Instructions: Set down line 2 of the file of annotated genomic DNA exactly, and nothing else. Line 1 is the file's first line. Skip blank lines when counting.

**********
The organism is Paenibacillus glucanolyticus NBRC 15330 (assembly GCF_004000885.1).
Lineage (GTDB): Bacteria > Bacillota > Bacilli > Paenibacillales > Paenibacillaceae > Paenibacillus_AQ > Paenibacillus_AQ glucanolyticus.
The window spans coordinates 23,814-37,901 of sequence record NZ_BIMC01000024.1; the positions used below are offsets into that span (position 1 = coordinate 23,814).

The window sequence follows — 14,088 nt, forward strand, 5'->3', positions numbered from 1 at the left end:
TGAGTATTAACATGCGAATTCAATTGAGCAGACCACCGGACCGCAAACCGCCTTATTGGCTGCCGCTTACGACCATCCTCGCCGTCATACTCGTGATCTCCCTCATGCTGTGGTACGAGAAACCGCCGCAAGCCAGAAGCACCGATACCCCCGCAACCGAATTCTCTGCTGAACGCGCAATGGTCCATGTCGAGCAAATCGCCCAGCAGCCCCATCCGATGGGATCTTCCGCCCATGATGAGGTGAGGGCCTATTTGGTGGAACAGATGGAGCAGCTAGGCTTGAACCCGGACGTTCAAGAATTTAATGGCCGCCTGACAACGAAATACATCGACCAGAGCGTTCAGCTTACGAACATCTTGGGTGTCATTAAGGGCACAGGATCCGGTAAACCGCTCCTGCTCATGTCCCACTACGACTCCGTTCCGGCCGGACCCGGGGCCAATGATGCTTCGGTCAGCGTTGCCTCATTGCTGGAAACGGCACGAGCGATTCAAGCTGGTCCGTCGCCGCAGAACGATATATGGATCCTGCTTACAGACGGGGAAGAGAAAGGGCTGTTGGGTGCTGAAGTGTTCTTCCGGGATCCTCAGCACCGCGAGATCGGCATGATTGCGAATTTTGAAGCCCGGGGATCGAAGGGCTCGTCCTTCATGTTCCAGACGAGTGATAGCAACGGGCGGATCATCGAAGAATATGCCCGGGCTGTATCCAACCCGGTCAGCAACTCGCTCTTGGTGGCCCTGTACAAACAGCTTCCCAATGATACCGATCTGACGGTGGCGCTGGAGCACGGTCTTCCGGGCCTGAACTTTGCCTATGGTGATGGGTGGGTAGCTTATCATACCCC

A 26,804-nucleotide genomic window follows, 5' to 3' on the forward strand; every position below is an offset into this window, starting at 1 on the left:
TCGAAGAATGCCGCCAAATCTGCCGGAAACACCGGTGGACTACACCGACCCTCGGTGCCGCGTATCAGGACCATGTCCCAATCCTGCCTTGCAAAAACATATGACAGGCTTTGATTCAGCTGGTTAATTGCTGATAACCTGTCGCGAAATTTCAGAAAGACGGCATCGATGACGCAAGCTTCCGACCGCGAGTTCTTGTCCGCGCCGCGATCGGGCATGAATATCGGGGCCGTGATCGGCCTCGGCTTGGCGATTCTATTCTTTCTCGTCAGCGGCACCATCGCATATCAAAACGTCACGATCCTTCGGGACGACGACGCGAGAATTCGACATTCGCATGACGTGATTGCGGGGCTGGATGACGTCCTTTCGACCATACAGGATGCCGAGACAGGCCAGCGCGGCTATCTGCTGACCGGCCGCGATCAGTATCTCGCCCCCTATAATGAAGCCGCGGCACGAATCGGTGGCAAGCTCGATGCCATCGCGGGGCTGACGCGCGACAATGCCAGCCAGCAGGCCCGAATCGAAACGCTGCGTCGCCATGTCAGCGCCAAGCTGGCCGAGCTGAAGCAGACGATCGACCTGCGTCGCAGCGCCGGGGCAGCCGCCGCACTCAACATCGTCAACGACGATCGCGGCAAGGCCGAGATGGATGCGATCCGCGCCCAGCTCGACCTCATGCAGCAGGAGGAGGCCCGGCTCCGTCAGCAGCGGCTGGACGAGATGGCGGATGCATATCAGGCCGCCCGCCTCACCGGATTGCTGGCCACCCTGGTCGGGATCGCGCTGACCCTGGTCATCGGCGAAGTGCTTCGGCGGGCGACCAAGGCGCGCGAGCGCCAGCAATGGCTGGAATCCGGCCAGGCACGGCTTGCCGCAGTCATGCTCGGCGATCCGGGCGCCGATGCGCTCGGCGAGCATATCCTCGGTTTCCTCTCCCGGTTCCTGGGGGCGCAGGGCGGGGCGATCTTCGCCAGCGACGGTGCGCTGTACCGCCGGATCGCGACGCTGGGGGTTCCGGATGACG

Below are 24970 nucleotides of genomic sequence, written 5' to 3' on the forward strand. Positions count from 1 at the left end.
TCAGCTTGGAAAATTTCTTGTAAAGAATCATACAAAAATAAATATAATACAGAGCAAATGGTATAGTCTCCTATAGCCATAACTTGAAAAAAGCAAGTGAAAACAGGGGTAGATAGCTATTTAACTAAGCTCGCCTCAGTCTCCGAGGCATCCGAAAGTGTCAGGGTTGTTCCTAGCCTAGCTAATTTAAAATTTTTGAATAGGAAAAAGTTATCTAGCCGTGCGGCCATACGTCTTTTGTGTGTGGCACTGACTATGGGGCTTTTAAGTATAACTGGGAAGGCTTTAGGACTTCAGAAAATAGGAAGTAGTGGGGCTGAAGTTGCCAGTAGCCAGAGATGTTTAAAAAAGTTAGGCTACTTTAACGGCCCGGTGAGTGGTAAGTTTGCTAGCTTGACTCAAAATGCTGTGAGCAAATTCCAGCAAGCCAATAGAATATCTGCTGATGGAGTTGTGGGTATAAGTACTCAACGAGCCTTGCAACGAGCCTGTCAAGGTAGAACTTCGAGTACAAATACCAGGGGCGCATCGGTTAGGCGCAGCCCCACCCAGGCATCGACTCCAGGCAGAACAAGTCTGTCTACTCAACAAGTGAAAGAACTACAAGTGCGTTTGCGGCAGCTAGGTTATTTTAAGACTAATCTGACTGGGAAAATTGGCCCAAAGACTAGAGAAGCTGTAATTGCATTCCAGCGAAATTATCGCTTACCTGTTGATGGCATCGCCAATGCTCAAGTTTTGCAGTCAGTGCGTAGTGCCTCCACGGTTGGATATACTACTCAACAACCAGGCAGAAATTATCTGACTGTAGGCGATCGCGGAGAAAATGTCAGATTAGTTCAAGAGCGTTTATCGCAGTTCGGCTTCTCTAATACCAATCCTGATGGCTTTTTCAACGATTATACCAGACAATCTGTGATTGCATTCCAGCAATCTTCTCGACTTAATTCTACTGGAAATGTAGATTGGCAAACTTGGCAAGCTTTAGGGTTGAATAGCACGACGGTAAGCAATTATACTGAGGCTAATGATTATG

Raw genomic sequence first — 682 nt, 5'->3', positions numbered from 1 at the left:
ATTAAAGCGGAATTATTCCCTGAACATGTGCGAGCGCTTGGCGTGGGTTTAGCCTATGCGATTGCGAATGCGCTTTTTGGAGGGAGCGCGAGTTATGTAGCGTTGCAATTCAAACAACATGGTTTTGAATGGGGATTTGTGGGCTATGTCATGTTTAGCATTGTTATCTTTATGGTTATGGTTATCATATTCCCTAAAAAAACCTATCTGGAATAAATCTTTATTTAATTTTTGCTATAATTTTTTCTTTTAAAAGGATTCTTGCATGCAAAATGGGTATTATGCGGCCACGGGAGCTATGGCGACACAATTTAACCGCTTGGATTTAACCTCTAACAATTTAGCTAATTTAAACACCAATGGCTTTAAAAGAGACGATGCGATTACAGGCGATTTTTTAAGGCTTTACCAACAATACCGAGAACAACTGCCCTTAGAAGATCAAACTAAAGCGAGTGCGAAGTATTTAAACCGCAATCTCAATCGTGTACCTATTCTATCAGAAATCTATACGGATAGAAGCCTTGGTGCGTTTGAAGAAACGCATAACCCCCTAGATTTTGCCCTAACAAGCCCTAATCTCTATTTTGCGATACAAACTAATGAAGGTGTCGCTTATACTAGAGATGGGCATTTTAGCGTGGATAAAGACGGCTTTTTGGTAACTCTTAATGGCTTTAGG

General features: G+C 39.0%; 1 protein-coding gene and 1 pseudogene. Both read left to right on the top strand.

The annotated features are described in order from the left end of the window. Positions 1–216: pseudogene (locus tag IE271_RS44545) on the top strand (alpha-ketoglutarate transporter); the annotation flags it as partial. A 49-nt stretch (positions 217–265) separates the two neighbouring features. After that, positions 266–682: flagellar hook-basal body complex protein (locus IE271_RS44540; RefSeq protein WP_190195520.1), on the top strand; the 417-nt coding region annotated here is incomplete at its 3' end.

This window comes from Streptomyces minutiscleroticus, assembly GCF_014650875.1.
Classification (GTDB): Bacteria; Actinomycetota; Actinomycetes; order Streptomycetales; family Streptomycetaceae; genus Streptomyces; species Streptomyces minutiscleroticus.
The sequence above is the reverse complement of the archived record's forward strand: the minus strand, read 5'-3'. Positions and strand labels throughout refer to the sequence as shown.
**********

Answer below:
Lineage (GTDB): Bacteria > Bacillota > Bacilli > Paenibacillales > Paenibacillaceae > Paenibacillus_AQ > Paenibacillus_AQ glucanolyticus.